Commentary: Is the Pokemon GO Phenomenon Over?

Written by Feldon on . Posted in Commentary

No EverQuest II content whatsoever!

pokemongo

Talk about being in the right place at the right time. After a single month on the app store of iOS and Android devices, Niantic‘s Pokemon GO (Pokemon being short for Pocket Monster) has obliterated even the loftiest expectations and entered the national consciousness. Some 80 million people have downloaded and played this new augmented reality game. Despite a few early hiccups, including a spying fear when the initial iOS release requested FULL access to your Google profile before a patch fixed it, the game has been a staggering success. The Pokemon GO juggernaut was strong enough to buoy Nintendo’s own stock from a low of 13,500¥ six weeks ago to a high of 31,770¥, a 135% leap, despite the fact that Nintendo actually has no role in and gains no financial benefit from its development. This realization has caused the stock to return to year-over-year averages.

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So why do an article about a game I’ve never even played? Because I feel strongly about APIs (Application Programming Interfaces) and public data.

The Pokemon GO app for iPhone and Android provides scant guidance to its players. At first, the app provided a Footsteps feature which provided an exact distance to the nearest monsters. However after one week, this feature was reduced to a misleading estimate that reports all “nearby” Pokemon as being the maximum distance away. With this change, players were obligated to walk (or drive) around aimlessly in search of Pokemon. Nature abhors a vacuum, and, so a cottage industry of third-party websites sprang up including Pokevision, Pokehound, and PokeNotify. These sites harvested game data to pinpoint Pokemon on a convenient Google Maps overlay.

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The existence of these apps and websites has divided the player community, with some angrily labeling them as “cheat” sites providing an unfair advantage against other players who aren’t familiar with them. Niantic CEO John Hanke commented at San Diego Comic-Con that “People are only hurting themselves because it takes some fun out of the game. People are hacking around trying to take data out of our system and that’s against our terms of service.” Hyperbolic critics of third-party websites have painted their proprietors as “criminals” for violating the Terms of Service, nevermind that every time a case is brought regarding a clickwrap “Terms of Service”, they’ve been declared unenforcable.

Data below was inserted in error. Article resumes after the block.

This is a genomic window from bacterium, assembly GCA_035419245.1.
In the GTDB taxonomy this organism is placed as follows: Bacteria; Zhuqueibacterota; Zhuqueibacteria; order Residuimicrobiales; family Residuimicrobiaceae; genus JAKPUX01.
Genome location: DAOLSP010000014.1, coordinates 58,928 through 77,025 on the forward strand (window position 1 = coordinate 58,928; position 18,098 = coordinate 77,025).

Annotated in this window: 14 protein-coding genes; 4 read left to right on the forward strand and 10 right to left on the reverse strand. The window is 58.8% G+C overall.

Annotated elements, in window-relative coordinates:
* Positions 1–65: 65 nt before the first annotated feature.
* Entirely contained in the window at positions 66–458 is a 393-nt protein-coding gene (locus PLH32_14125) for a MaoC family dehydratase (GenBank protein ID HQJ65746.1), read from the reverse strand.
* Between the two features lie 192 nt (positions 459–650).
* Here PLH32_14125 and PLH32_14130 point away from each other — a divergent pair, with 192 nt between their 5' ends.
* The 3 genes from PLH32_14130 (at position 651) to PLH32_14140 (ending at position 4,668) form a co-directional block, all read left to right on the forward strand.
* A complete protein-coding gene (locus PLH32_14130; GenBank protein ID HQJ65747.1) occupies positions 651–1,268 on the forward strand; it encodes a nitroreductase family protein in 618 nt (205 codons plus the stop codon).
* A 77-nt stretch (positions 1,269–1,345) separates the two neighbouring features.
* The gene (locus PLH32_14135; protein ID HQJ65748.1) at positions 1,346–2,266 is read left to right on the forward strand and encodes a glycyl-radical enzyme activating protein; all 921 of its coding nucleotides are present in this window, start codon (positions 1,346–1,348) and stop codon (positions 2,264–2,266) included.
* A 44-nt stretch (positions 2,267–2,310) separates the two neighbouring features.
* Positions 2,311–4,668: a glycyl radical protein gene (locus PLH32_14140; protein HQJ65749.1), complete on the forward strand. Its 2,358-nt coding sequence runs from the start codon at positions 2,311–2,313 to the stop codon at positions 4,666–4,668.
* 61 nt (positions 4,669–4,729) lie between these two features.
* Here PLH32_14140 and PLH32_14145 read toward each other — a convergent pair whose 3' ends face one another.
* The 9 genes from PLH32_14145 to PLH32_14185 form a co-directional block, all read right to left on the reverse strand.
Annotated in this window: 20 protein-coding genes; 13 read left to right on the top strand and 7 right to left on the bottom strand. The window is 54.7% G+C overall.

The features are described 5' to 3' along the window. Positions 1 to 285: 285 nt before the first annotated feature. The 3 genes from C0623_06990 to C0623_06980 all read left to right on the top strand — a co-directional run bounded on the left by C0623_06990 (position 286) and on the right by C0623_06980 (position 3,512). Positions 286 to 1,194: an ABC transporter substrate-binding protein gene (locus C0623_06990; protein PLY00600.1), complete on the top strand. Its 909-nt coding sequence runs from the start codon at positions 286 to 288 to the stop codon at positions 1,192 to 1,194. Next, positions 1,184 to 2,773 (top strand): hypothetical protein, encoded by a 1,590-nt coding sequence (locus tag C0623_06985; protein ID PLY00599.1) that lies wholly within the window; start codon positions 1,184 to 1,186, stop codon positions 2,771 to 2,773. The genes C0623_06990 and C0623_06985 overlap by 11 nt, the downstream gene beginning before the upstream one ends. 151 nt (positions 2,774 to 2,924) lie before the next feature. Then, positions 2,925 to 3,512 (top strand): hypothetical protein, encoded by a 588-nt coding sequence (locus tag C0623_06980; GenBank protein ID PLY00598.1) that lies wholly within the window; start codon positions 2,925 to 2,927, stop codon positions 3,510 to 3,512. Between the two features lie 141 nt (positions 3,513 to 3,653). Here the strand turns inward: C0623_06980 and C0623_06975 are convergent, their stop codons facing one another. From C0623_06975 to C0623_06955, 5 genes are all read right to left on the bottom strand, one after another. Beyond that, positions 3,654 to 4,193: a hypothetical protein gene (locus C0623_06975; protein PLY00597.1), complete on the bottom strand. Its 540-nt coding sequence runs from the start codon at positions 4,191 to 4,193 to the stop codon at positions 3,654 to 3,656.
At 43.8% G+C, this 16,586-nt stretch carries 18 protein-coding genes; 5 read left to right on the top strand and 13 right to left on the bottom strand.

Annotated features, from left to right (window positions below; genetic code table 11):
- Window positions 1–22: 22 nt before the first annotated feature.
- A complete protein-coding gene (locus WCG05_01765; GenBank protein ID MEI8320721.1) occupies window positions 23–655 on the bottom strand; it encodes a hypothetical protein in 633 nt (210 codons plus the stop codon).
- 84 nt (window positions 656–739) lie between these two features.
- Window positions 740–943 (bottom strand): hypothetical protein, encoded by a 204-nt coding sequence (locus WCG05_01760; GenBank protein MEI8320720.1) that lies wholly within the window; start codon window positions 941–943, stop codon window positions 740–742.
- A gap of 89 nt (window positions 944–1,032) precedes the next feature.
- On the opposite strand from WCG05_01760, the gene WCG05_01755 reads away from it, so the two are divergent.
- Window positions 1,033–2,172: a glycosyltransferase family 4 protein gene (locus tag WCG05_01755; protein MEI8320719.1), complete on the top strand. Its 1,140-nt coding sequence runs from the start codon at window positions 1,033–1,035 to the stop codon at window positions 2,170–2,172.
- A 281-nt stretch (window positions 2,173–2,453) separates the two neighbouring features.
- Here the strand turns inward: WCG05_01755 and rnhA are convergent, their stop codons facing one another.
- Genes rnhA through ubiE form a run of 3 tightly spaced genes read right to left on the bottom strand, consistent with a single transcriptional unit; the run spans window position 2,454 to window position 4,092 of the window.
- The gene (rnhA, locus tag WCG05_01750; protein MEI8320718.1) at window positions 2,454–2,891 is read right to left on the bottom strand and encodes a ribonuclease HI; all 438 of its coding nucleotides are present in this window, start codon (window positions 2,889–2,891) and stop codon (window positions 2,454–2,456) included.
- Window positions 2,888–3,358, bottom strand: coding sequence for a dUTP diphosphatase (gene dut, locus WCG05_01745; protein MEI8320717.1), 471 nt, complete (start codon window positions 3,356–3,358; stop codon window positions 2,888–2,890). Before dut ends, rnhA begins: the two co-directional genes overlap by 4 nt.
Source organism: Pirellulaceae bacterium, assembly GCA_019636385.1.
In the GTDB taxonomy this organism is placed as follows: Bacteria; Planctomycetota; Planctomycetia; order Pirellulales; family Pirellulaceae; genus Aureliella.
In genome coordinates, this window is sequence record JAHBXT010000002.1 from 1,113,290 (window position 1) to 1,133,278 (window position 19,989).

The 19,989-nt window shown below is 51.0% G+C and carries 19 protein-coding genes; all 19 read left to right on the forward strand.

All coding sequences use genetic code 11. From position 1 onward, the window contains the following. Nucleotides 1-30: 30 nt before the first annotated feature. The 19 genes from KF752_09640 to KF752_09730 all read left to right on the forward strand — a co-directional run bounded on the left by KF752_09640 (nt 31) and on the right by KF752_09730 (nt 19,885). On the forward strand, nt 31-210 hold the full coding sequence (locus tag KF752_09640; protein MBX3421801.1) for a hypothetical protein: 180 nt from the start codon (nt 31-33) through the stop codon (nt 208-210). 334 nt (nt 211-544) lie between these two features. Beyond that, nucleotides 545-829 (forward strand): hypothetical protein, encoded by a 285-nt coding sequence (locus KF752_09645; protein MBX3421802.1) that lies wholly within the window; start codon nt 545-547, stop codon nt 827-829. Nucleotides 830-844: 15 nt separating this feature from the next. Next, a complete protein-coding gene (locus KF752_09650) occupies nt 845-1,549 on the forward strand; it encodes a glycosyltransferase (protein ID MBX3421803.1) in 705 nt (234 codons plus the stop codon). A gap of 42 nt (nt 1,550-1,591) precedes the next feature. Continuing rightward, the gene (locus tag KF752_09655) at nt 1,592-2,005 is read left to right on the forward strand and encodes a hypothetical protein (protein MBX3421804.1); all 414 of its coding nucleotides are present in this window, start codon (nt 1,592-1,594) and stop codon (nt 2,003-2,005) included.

With yesterday’s update (which Massively has dubbed the “Patch of Doom“) Niantic has taken the surprising step of eliminating the in-game Footsteps feature entirely, leaving no in-game mechanism for locating nearby Pokemon. In a one-two punch, the company has also blocked data access to third-party websites and sent out Cease-and-Desist letters and e-mails to the aforementioned third-party companies. Sites like Pokevision have been hesitant to talk about the legal threats they’re now facing, but PokemonGoDEV posted the e-mails he received. One of the developers of Pokevision did post this Twitter update which perfectly sums up the situation:

When it comes to tool-assisted, bot-assisted, or website-assisted gameplay, I draw a bright red line between competitive and non-competitive games. If Pokemon GO were a competitive or player-vs-player game, I would consider third-party sites a potential unfair advantage. However Pokemon GO is largely a solo game and, outside of Gyms, largely non-competitive. I compare the existence of sites like Pokevision to walkthrough sites like GameFAQs or Wikia. Even if the data were completely blocked off by Niantic, people would still develop their own self-reported Database websites and Wiki pages to track and report the locations of specific ones.

At the first EverQuest Next Q&A panel at Fan Faire 2009, I remember a few players loudly complaining about websites like Allakhazam “taking the mystery away” from the game. As the co-developer of EQ2U, I am obviously in favor of public data and APIs. I believe that more information doesn’t harm the game and instead makes it more accessible to a wider audience. For those who prefer to play their games in a “hardcore” or traditional way, they only need to use a little self-discipline and ignore such sites.

Niantic has a global phenomenon in their hands. They were extremely fortunate to be in the right place at the right time. Virtual Reality and Augmented Reality are red hot right now, with Oculus Rift and Samsung Gear VR dominating the former, while cell phone apps and the forthcoming Microsoft Hololens are set to define the latter. Nostalgia for Pokemon in all its forms is pervasive. Some variation of the game has been available for all of Nintendo’s home and portable consoles for over two decades, as well as featuring in countless television series. Pokemon GO’s popularity has proven so irresistible that a fake news site even put forth the idea of a Harry Potter GO app which caught numerous gaming news websites unawares.